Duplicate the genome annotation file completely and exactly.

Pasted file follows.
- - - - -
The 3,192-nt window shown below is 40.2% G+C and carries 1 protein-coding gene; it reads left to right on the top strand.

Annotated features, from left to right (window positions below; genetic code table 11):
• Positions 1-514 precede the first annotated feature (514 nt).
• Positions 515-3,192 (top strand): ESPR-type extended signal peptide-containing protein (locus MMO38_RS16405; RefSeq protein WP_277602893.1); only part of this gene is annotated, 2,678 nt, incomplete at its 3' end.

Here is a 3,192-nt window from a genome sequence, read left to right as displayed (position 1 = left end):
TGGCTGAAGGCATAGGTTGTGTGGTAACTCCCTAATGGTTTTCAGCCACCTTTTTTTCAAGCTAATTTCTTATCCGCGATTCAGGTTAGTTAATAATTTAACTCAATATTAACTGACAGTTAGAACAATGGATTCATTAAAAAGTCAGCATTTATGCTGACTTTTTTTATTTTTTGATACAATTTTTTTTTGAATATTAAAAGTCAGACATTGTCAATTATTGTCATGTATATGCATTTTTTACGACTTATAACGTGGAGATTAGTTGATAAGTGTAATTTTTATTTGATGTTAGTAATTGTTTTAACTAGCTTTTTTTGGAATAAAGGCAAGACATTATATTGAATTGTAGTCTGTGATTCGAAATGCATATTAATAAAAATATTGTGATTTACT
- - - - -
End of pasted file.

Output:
The 3,192-nt window shown below is 40.2% G+C and carries 1 protein-coding gene; it reads left to right on the top strand.

Annotated features, from left to right (window positions below; genetic code table 11):
• Positions 1-514 precede the first annotated feature (514 nt).
• Positions 515-3,192 (top strand): ESPR-type extended signal peptide-containing protein (locus MMO38_RS16405; RefSeq protein WP_277602893.1); only part of this gene is annotated, 2,678 nt, incomplete at its 3' end.

Here is a 3,192-nt window from a genome sequence, read left to right as displayed (position 1 = left end):
TGGCTGAAGGCATAGGTTGTGTGGTAACTCCCTAATGGTTTTCAGCCACCTTTTTTTCAAGCTAATTTCTTATCCGCGATTCAGGTTAGTTAATAATTTAACTCAATATTAACTGACAGTTAGAACAATGGATTCATTAAAAAGTCAGCATTTATGCTGACTTTTTTTATTTTTTGATACAATTTTTTTTTGAATATTAAAAGTCAGACATTGTCAATTATTGTCATGTATATGCATTTTTTACGACTTATAACGTGGAGATTAGTTGATAAGTGTAATTTTTATTTGATGTTAGTAATTGTTTTAACTAGCTTTTTTTGGAATAAAGGCAAGACATTATATTGAATTGTAGTCTGTGATTCGAAATGCATATTAATAAAAATATTGTGATTTACT